AboutJustin Pennel – PorchDrinking.com
For those of you that have been around the craft beer scene for a while, think back several years ago and it’s easy to see that many styles have come and gone. Even some of the styles that have stood the test of time have evolved over the years. One style, in particular, comes to mind: Black IPAs. This style was highly popular for a few years, then quietly phased out of many breweries’ lineups. However, Black IPAs have started to make a comeback in popularity.
Everyone has a favorite brewery, or a few of them. If the stars ever align and those breweries get together and brew a collaboration beer, then that’s about as good as it gets for a beer lover. In this case, …
When the temperature is well over 100 degrees, there are two places most people want to be: the pool or in air conditioning. The Arizona Craft Brewer’s Guild wasn’t able to host a beer festival pool party, so they did the next best thing and will be hosting Arizona’s premier craft beer festival, Real Wild & Woody, on July 28, 2018 in the air conditioning at the Phoenix Convention Center. In addition to a varied selection of brews, they’re bringing the great outdoors inside with an outdoorsy, camping theme throughout and a bunch of interactive games for attendees to play.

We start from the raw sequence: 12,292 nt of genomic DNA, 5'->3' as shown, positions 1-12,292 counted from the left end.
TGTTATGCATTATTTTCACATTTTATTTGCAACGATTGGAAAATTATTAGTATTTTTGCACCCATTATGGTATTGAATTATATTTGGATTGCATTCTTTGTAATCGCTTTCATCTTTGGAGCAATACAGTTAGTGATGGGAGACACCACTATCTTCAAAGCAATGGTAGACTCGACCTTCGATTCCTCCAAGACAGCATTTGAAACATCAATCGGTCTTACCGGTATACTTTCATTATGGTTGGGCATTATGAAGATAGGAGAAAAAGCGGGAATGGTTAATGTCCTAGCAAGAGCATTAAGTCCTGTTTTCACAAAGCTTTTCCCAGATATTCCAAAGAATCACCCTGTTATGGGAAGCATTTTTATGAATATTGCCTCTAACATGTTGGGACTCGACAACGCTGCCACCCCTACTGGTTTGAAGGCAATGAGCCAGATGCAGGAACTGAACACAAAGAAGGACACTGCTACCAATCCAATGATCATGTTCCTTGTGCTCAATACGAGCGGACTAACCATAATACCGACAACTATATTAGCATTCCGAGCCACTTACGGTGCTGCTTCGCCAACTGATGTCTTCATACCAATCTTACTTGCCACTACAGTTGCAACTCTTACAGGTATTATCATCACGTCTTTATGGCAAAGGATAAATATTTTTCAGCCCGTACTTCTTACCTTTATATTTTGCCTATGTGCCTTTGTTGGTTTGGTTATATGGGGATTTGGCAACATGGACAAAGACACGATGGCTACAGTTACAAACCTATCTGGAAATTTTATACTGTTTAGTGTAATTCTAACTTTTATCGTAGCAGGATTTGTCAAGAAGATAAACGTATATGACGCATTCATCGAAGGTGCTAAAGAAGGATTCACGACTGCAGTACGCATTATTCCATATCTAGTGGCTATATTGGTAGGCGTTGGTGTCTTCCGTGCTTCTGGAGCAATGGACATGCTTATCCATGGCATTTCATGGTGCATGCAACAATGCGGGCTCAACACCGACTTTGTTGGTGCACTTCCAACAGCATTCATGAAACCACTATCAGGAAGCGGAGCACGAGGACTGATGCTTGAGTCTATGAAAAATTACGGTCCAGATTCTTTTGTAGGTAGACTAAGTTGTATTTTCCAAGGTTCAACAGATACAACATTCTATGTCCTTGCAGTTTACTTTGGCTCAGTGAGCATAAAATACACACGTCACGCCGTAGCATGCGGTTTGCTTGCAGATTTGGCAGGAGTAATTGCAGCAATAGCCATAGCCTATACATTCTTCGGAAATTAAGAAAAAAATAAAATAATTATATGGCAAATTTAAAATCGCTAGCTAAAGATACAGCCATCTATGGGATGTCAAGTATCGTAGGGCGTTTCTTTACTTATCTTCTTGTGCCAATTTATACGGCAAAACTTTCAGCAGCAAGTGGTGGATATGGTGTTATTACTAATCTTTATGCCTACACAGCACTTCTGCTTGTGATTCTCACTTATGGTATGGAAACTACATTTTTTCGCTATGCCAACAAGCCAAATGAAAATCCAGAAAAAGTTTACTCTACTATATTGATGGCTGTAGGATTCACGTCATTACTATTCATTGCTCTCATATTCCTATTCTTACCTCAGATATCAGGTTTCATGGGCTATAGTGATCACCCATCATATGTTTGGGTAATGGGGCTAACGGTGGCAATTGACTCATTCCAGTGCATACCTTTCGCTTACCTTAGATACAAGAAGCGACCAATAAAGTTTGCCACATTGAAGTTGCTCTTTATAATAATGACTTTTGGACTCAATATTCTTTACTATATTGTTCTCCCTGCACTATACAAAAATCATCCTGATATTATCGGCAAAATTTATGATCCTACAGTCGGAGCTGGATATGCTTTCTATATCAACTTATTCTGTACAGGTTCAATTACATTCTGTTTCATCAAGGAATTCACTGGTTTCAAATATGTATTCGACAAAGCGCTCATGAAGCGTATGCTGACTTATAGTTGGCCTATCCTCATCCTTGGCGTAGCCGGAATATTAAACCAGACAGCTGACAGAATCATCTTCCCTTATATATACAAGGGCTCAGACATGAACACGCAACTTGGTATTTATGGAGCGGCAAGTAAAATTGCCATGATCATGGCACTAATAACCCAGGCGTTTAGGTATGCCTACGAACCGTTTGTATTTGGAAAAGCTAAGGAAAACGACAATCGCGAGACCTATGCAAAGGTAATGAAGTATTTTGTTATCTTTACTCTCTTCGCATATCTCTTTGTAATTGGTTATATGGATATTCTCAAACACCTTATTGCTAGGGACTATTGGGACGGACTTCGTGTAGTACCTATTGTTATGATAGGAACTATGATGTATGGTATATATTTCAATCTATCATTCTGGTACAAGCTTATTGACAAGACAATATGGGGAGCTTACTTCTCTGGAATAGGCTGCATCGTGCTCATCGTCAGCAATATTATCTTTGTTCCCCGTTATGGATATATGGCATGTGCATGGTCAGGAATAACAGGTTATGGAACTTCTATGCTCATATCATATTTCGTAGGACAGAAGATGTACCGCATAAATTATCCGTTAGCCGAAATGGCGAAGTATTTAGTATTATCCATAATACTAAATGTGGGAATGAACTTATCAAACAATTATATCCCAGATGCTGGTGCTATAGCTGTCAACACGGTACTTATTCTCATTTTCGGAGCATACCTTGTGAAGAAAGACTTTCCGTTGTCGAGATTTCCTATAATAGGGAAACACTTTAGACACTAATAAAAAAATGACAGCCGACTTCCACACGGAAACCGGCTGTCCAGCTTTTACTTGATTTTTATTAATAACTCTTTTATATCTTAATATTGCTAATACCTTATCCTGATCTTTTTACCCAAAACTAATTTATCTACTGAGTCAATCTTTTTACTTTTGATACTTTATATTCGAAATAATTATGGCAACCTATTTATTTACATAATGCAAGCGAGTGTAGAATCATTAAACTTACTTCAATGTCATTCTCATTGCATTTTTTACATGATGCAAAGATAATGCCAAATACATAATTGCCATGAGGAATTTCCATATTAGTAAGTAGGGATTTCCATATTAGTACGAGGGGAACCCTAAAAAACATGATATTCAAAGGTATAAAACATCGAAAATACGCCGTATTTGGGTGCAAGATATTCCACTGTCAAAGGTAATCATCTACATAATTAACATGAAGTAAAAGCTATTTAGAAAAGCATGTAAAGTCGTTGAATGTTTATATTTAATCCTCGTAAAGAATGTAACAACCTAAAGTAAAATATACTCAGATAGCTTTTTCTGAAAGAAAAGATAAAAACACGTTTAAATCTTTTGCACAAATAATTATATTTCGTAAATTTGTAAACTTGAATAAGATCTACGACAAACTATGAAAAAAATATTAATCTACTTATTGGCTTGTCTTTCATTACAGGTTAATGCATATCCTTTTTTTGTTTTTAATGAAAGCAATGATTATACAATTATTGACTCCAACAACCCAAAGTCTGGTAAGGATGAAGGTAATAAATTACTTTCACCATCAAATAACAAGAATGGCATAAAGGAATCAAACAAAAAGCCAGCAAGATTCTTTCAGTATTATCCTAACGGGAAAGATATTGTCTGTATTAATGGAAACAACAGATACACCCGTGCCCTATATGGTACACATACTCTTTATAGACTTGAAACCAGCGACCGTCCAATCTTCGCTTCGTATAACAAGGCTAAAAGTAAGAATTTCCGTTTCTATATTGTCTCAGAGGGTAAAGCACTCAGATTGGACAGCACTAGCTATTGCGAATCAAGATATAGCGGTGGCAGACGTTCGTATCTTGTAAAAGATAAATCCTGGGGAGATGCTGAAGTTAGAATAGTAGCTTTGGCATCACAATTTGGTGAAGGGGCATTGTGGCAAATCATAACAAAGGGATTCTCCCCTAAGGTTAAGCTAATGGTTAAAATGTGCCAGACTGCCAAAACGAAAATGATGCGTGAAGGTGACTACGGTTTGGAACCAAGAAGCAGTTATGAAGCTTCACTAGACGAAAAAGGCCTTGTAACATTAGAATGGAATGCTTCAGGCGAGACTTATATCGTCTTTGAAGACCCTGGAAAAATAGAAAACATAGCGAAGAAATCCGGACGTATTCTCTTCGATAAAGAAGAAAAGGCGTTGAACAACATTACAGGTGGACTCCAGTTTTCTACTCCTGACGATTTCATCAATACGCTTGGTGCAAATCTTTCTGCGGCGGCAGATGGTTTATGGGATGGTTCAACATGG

There are a lot of amazing IPAs out there these days, but something you don’t hear about as often is an amazing triple IPA. Triple IPA is not an official style recognized by the Brewer’s Association, but generally speaking, it is a high ABV IPA (typically double digits). Some IPAs that are 10% ABV or higher can be very boozy and wouldn’t be something you’d consider “easy drinking.” However, Wren House Brewing Company in Phoenix has cracked the code.
These guys have brewed a hazy triple IPA that is very easy drinking (almost too easy) not just once — but four times. Those four tantalizing IPAs are what you’ll find in their Wally’s World IPA series: Good Boy Wally, Bad Boy Wally, Sad Boy Wally and Where’s Wally. The beers were named after one of the founder’s dogs, Wally. Each brew ranges from 10%-11.2% ABV and drinks like the ABV is half that amount. Grab a mixed four pack, sit back and enjoy the series — just maybe not all in one sitting.
Anyone that’s familiar with the craft beer scene knows that San Diego is one of the best places in the country to go for a beercation. The official number of breweries constantly fluctuates, but there are approximately more than 150 operational breweries in San Diego County. That number doesn’t count the numerous satellite taprooms that many breweries have around town.